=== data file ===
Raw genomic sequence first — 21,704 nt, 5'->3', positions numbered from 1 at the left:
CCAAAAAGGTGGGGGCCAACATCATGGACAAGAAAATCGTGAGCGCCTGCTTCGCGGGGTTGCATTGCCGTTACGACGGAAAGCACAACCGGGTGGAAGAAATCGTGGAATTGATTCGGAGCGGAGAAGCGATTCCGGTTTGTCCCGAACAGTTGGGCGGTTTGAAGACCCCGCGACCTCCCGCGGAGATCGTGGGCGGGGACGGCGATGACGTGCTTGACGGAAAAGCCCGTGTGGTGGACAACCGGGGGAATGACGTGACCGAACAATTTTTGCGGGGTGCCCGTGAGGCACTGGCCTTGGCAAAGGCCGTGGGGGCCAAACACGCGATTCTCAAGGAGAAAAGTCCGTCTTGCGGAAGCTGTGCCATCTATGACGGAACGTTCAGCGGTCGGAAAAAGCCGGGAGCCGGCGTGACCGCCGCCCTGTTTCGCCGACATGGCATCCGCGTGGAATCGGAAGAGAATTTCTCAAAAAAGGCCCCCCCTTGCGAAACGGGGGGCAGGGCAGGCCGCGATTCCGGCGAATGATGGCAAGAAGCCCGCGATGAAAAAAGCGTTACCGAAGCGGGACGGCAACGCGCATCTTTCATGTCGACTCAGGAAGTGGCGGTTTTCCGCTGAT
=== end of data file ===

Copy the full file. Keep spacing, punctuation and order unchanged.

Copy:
Raw genomic sequence first — 21,704 nt, 5'->3', positions numbered from 1 at the left:
CCAAAAAGGTGGGGGCCAACATCATGGACAAGAAAATCGTGAGCGCCTGCTTCGCGGGGTTGCATTGCCGTTACGACGGAAAGCACAACCGGGTGGAAGAAATCGTGGAATTGATTCGGAGCGGAGAAGCGATTCCGGTTTGTCCCGAACAGTTGGGCGGTTTGAAGACCCCGCGACCTCCCGCGGAGATCGTGGGCGGGGACGGCGATGACGTGCTTGACGGAAAAGCCCGTGTGGTGGACAACCGGGGGAATGACGTGACCGAACAATTTTTGCGGGGTGCCCGTGAGGCACTGGCCTTGGCAAAGGCCGTGGGGGCCAAACACGCGATTCTCAAGGAGAAAAGTCCGTCTTGCGGAAGCTGTGCCATCTATGACGGAACGTTCAGCGGTCGGAAAAAGCCGGGAGCCGGCGTGACCGCCGCCCTGTTTCGCCGACATGGCATCCGCGTGGAATCGGAAGAGAATTTCTCAAAAAAGGCCCCCCCTTGCGAAACGGGGGGCAGGGCAGGCCGCGATTCCGGCGAATGATGGCAAGAAGCCCGCGATGAAAAAAGCGTTACCGAAGCGGGACGGCAACGCGCATCTTTCATGTCGACTCAGGAAGTGGCGGTTTTCCGCTGAT